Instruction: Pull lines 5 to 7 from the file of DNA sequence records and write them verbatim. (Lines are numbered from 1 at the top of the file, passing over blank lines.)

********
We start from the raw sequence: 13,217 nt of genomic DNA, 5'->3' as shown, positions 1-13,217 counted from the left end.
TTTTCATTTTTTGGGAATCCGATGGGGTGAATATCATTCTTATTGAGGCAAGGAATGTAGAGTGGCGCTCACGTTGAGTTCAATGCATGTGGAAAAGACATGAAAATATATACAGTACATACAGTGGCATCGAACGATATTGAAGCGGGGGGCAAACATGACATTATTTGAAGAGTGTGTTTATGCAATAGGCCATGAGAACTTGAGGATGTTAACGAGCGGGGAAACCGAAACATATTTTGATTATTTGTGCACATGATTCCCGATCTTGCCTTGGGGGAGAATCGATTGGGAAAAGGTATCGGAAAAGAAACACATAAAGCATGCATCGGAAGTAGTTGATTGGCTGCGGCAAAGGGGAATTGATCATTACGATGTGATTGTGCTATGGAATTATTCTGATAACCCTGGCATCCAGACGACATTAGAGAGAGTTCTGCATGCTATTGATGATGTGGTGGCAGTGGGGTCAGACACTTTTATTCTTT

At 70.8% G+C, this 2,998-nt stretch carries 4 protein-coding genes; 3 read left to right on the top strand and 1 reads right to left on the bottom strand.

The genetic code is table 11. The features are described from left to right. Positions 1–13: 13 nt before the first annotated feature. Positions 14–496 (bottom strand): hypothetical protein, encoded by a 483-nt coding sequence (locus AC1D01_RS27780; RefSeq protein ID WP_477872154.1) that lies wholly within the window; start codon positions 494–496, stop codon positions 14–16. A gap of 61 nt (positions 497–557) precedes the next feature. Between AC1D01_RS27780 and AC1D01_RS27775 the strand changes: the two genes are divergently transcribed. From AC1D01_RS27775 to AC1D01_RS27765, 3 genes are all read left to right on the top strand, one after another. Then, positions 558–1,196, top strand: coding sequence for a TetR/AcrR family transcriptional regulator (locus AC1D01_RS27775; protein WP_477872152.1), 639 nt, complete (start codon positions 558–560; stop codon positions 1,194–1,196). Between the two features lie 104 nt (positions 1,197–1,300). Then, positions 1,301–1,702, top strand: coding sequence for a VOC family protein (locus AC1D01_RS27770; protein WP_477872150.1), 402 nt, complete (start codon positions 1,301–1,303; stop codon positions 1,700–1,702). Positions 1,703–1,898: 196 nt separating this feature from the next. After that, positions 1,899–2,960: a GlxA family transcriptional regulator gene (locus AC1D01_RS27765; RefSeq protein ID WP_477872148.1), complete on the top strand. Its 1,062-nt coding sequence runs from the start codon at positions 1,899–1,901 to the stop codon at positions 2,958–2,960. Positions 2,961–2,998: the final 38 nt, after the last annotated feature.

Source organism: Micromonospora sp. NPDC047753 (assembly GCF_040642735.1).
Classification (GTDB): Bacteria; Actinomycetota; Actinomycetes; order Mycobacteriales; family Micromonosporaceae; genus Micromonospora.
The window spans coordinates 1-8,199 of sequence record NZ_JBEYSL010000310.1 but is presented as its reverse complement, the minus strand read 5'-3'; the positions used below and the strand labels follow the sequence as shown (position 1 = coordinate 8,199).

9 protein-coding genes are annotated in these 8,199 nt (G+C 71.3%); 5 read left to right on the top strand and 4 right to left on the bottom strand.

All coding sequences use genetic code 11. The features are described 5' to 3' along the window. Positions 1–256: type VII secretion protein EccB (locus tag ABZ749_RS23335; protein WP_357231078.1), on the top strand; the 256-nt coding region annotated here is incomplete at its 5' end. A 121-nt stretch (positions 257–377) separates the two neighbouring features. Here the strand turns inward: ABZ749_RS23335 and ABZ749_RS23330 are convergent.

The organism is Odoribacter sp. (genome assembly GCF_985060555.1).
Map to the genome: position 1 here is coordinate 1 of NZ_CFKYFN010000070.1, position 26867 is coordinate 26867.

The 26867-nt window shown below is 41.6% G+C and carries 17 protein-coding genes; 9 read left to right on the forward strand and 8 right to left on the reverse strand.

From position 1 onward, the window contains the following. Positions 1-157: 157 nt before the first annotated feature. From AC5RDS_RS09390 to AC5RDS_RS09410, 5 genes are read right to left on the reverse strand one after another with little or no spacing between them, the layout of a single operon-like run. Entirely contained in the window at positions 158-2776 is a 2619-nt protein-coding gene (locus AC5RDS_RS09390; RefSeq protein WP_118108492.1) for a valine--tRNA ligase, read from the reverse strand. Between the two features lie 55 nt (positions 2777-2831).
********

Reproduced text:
Source organism: Micromonospora sp. NPDC047753 (assembly GCF_040642735.1).
Classification (GTDB): Bacteria; Actinomycetota; Actinomycetes; order Mycobacteriales; family Micromonosporaceae; genus Micromonospora.
The window spans coordinates 1-8,199 of sequence record NZ_JBEYSL010000310.1 but is presented as its reverse complement, the minus strand read 5'-3'; the positions used below and the strand labels follow the sequence as shown (position 1 = coordinate 8,199).